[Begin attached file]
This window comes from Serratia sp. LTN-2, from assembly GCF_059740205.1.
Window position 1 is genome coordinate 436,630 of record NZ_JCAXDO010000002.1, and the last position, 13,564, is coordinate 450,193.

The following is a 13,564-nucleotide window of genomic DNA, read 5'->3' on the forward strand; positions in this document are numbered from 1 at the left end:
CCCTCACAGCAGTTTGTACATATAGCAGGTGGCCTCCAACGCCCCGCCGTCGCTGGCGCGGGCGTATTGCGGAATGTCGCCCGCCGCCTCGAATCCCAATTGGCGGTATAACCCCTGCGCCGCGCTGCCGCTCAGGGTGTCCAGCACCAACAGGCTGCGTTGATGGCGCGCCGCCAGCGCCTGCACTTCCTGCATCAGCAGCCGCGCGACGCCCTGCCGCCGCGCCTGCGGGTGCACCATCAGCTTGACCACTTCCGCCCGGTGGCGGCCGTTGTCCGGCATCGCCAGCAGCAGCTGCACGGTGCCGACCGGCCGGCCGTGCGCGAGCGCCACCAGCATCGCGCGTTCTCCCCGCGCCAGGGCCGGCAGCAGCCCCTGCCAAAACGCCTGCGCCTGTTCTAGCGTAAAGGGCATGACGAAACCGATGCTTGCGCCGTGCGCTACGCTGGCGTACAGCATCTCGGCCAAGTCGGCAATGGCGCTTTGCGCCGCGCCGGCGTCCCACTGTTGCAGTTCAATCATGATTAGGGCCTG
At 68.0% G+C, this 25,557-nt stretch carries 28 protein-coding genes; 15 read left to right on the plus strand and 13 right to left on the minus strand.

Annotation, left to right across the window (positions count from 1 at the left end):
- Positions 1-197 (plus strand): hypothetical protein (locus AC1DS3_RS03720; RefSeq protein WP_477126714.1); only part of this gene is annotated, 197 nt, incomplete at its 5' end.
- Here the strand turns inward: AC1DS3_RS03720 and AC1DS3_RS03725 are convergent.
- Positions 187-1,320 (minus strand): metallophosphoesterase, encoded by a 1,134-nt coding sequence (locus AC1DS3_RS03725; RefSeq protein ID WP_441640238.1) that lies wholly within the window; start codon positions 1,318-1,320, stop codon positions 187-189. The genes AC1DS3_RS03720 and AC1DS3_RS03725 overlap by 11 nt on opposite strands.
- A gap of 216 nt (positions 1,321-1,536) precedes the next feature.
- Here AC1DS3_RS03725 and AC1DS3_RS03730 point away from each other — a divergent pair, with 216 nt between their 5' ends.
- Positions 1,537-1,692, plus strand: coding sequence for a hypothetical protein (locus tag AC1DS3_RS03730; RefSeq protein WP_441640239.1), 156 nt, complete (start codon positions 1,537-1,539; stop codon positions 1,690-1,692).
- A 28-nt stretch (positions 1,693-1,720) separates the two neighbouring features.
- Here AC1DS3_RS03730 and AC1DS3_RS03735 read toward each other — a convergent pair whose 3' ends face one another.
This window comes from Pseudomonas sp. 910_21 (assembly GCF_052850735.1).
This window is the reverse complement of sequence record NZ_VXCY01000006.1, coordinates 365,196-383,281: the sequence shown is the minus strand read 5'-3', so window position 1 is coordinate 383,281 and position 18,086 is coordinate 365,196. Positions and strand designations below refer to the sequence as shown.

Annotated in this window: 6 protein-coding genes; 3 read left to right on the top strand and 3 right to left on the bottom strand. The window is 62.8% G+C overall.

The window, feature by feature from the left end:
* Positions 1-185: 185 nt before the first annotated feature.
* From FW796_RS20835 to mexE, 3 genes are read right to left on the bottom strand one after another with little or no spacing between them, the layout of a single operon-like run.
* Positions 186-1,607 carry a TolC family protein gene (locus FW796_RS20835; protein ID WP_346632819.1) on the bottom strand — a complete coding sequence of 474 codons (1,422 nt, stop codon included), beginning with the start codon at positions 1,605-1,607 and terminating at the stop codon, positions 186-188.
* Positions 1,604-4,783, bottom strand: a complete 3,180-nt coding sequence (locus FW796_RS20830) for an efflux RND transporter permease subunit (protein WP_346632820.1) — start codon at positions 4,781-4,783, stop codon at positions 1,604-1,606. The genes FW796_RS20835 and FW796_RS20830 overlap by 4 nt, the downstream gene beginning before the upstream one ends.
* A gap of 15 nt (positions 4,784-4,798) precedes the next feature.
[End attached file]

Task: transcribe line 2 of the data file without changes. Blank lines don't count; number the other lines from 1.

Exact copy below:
Window position 1 is genome coordinate 436,630 of record NZ_JCAXDO010000002.1, and the last position, 13,564, is coordinate 450,193.